The event took place at JMU’s Yokohama shipyard. Like her sister-ship, the vessel is named after a mountain: Mount Haguro (羽黒山 Haguro-san).
The previous vessel to bear this name was the famous heavy cruiser Haguro of the Imperial Japanese Navy. Commissioned in 1929, Haguro saw significant service during World War II, participating in nine naval engagements. She was sunk in 1945 during a fight with Royal Navy destroyers, one of the last major Japanese warships to be sunk in open waters during World War II.
DDG-180 Haguro is expected to be commissioned with the JMSDF in 2021. First ship of the class, JS Maya, started her sea trials one month ago.
JS Maya is the first of a new class of improved destroyers with ballistic missile defense capabilities. Her keel was laid in April 2017 and she was launched on July 30th 2018.
The new destroyer class is 170 meters long and displaces 8,200 tons. She will operate with a crew of 310 sailors, and features a combined diesel electric and gas (COGLAG) propulsion system.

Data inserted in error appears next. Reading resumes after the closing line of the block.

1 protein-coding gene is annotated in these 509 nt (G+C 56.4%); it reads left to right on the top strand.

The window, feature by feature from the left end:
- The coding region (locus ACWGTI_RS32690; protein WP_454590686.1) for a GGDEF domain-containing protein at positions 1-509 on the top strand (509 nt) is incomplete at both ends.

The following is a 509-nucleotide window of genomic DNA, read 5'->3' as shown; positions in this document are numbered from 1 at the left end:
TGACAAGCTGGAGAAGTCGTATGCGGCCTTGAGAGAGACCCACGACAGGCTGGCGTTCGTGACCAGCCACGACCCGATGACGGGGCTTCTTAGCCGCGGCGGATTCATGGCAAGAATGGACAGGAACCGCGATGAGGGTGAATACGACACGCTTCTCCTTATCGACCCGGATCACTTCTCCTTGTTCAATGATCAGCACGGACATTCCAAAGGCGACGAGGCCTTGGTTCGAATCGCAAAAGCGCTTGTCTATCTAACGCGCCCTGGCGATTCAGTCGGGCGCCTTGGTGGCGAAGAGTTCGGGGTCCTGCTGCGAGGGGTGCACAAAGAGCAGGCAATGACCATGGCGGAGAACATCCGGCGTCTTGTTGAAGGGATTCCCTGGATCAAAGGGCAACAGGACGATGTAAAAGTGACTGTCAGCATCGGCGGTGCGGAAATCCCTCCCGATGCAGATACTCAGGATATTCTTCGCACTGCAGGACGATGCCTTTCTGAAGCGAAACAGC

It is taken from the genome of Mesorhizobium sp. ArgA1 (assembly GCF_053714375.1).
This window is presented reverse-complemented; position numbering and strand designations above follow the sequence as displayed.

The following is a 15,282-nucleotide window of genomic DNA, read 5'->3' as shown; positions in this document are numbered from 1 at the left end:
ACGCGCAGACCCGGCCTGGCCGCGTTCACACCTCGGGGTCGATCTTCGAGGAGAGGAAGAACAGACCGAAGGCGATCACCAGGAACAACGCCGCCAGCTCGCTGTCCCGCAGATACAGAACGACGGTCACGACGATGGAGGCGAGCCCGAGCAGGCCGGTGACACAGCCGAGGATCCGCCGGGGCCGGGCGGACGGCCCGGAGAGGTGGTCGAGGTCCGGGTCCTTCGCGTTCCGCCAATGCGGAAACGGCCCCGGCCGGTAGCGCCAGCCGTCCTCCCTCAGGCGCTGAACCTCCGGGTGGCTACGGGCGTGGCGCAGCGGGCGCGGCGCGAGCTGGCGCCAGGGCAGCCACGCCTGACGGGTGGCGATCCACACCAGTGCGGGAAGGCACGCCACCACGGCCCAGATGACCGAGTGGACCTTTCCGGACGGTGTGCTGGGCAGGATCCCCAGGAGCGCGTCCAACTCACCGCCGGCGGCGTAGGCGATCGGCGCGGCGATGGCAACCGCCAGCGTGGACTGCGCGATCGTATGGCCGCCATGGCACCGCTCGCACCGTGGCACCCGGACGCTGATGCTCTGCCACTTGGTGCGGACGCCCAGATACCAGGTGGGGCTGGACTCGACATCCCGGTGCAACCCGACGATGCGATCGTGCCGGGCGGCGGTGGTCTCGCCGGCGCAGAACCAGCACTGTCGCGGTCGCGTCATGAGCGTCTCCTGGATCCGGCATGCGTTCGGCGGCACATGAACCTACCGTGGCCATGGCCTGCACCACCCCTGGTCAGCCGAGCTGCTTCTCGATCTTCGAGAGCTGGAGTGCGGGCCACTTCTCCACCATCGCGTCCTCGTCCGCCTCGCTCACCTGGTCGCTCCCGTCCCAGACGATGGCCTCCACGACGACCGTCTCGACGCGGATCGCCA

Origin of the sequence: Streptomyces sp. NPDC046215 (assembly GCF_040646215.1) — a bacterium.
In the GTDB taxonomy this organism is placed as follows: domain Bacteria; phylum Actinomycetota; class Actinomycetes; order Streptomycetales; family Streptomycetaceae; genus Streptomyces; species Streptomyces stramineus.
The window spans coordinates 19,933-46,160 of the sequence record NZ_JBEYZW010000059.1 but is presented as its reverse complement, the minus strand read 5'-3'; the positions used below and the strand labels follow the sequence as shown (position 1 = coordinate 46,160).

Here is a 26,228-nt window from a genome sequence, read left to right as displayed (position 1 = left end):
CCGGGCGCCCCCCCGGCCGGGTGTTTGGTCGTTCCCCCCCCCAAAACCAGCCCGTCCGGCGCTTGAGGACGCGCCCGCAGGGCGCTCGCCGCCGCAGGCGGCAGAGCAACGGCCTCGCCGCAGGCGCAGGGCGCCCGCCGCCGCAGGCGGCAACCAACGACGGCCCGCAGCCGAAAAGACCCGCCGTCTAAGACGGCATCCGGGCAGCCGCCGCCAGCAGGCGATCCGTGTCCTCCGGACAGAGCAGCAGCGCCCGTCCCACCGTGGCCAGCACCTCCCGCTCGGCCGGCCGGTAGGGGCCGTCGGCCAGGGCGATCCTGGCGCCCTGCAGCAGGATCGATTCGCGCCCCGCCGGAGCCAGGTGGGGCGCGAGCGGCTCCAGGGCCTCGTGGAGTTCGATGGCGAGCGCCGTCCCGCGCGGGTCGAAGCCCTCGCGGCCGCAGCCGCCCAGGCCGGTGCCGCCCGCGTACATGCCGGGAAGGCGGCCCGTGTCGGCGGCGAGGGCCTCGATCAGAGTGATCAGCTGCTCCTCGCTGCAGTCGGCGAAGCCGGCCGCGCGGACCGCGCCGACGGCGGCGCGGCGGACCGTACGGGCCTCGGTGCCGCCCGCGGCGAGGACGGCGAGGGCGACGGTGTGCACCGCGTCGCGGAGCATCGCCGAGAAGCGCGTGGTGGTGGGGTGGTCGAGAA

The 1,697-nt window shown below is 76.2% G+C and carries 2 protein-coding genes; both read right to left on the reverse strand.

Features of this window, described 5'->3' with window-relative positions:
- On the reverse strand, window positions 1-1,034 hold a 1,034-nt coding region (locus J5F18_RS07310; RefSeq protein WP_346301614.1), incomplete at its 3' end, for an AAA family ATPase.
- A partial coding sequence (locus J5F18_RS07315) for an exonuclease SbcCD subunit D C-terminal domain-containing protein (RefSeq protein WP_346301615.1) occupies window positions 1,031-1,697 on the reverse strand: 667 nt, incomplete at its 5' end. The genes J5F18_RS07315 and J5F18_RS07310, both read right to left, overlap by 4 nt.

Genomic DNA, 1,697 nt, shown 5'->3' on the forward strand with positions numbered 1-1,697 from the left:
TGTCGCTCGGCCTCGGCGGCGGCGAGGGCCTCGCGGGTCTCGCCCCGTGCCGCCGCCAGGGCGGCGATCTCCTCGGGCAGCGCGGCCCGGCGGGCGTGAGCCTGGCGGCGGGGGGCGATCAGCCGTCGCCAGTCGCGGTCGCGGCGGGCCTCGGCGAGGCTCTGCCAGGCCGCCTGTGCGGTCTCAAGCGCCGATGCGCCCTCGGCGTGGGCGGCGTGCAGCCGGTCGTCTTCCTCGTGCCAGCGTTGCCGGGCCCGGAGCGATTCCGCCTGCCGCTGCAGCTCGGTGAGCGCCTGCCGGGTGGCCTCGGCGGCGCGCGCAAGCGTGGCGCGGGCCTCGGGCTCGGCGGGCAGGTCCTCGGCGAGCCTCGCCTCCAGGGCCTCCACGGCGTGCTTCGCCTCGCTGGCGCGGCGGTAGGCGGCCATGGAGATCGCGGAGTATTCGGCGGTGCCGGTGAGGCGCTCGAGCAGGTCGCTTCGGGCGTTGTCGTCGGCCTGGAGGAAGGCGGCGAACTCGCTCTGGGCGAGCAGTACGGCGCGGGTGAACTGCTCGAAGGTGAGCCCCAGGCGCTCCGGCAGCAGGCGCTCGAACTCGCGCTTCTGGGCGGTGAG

The Maya-class is the first of JMSDF’s Aegis destroyers ready for ballistic missile defense operations (BMD) from the time of commissioning, and is also the first of Japan’s AEGIS fleet to be equipped with Cooperative Engagement Capability (CEC) from the start. The CEC allows the ship to receive targeting information from other assets, such as US Navy of Royal Australian Navy AEGIS destroyers or American and Japanese E-2D AWACS aircraft. Japan has four E-2D Advanced Hawkeye aircraft on order, with the first one delivered on March 29 to the Japan Air Self-Defense Force.
Fitted with the AEGIS Baseline J7 combat system and the Northrop Grumman AN/SPQ-9B radar system, both JS Maya and JS Haguro destroyers will be able to fire the latest iteration of Raytheon’s SM-3 ballistic defense missile. Being jointly developed by the U.S. and Japan, the SM-3 Block IIA features larger rocket motors that will allow it to defend broader areas from ballistic missile threats and a larger kinetic warhead.